Since our society is composed of "large groups" (ie, Liberals, Progressives, Conservatives, Republicans, etc) it is useful to think about American societal regression as a progression from large group regression to larger and/or multiple large group regression.
One of the signs of large group regression, number 6 on the list established by the American Psychoanalytic association panel on symptoms of large group regression, discussed in Terror and Societal Regression is
Magical thinking, blurring of reality, and new or modified societal patterns.
Magical thinking is ubiquitous. There remain considerable numbers of Americans who do not believe we ever went to the moon; there are significant numbers of Americans who believe that HIV was developed by government scientists in order to kill minorities; there are significant numbers of Americans who believe the Bush administration engineered the attacks on 9/11. What matters is how such paranoid and magical thinking spreads, or is encapsulated, by the body politic. Like an infection, if such thinking spreads to the larger society, ie multiple large groups become infected or a threshold number of individuals become recruited into the conspiracy of fear, it can be both a symptom and a cause of societal regression.
Consider the fate of two different magical ideas.
Anthropogenic Global Warming hysteria is clearly based on magical thinking. There is quite simply no evidence in the paleogeologic record of a runaway green house effect on the planet Earth. (If such had occurred the planet would have been cleansed of all life long, long ago.) Further, we know that CO2 levels in the atmosphere have been significantly higher during past epochs. Yet, many people became convinced that we were headed for catastrophe based on the possibility of a rise in ambient temperature of a few degrees. Even if human activity generated enough CO2 to effect climate change, our ability to adjust is more than adequate to handle a few degrees; the hysteria reflected in such silliness as The Day After Tomorrow, a movie in which the scientific pretensions were simply laughable, was the result of irrational thinking. The UN approach to climate (to beggar the developed world in order to save the planet) and such lunacy as Cap-and-Trade reflects the magical thought that if only we treat Gaea well, she will not harm us.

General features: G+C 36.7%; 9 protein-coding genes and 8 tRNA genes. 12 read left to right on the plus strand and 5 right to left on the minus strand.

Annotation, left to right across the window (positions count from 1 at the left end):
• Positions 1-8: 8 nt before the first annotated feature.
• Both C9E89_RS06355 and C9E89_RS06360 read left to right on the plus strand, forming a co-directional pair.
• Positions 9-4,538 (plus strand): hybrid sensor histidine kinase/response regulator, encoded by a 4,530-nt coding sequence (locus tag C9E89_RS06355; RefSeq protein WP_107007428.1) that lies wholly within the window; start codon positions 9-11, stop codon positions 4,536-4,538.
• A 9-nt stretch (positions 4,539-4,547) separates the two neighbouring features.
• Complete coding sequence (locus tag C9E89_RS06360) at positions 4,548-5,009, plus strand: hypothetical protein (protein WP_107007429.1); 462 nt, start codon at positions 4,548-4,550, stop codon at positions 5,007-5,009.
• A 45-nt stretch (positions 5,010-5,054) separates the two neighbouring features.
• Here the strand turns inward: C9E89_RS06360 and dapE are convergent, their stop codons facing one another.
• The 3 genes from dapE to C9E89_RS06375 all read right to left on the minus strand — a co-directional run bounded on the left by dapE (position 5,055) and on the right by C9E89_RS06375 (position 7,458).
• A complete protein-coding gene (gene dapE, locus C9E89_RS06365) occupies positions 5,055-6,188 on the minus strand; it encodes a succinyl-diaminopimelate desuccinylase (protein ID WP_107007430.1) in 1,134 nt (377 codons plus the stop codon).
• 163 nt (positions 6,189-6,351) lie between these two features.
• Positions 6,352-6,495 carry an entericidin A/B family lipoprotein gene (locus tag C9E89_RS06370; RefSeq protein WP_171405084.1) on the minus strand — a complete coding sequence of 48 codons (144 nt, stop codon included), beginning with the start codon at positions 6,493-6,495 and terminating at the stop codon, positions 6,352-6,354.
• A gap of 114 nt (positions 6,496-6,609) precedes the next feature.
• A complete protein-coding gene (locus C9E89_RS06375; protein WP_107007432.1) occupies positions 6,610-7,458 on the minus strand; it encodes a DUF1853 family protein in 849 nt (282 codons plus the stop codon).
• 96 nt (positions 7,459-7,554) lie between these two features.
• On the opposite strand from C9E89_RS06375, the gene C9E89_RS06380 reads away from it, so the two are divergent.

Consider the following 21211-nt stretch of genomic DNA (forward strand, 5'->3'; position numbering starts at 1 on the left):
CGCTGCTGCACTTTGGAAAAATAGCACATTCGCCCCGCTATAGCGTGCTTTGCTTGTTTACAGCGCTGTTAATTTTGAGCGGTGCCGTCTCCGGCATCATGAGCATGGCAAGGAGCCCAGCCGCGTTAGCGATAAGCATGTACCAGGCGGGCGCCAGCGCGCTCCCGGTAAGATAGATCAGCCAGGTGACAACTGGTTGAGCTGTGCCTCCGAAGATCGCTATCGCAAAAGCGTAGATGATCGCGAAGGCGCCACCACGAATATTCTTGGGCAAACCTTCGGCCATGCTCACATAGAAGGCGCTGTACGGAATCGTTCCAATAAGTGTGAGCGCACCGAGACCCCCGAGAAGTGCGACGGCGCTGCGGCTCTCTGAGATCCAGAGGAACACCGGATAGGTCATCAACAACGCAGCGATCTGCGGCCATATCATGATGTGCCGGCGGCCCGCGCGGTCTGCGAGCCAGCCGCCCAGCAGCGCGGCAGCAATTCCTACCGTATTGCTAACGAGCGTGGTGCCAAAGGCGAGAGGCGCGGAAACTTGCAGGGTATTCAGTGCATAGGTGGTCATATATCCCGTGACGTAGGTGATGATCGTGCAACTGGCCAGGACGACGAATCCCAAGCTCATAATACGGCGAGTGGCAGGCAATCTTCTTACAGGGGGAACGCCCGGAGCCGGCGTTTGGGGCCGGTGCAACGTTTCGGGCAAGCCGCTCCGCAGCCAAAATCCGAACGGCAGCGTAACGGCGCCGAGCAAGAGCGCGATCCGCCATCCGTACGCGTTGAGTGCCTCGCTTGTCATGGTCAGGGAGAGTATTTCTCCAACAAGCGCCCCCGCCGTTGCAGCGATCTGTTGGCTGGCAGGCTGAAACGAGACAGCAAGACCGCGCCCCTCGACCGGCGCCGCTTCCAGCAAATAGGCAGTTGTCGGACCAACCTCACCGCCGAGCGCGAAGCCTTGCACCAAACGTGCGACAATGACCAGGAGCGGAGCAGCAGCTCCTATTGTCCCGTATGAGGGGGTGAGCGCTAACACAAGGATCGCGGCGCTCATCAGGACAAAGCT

Contrast the fate of AGW with another potential danger that has claimed the attention of a different large group, the threat of an EMP attack (the subject of One Second After, which I discussed here.) The potential danger of an EMP attack is significant yet it has not become the subject of widespread hysteria. Because it has not become part of a media campaign, the ability of those concerned to address the question in more rational terms has been enhanced. Robert Farley, at Information Dissemination does an excellent job offering some perspective:
I think it would be fair to say that there is no clear scientific consensus on a) the amount of damage that a concerted EMP attack could cause to the United States, or b) the size of the nuclear warhead(s) needed to cause a substantial EMP effect. One key reason for this uncertainty is simply that there are hard limits on what can be learned about the effect of EMP in the absence of an actual EMP attack, and certainly in the absence of atmospheric nuclear weapon testing.
Because of the limitations of the science, I'd like to focus on the strategic question. EMP awareness advocates argue that an EMP attack provides the perfect opportunity for China, a rogue state, or a terrorist organization to strike a devastating blow against the United States. Rather than simply destroying one city, the story goes, an EMP attack could wipe out the entire US economy, and even (according to the wildest estimate) lead to the deaths of 90% of the US population within a year. The EMP attack probably wouldn't eliminate the ability of the United States to respond, but because of the initial lack of lethality, the story goes, it would be difficult to launch a devastating nuclear counterstrike. While the US could respond with its own EMP attack, China and the various rogue states have economies less dependent on modern technology than that of the United States, and accordingly could weather a counterattack.
Alright, deep breath. Here are the parts of the story that I find strategically implausible:
Robert Farley points out that the science is not yet fully informed on the question (which is similar to AGW) and that the risk of an adversary obtaining the ability to attempt an EMP attack in a situation of such uncertainty must be considered lower than many other more pressing concerns. Read the entire post for his reasoning, which I find persuasive. (Be sure to read the comments as well for some plausible explanations for why this issue continues to find some expression.)
The obvious point of departure between the two stories is how they have been approached by the MSM. Reporters generally have minimal scientific expertise; they do know how to create stories, however. They work, more than any other large group in our society, as a force multiplier for magical thinking. A scientifically illiterate population is particularly susceptible to hysteria generated by a press in thrall to magical thinking that supports their industry and their political inclinations (for the government to "save us.") It requires firm determination to maintain or return to a rational stance in the face of the hysterical regression to magical thinking, but the ability of the American people to retain and/or regain their rationality (consider the polling on cap and trade and AGW) is heartening.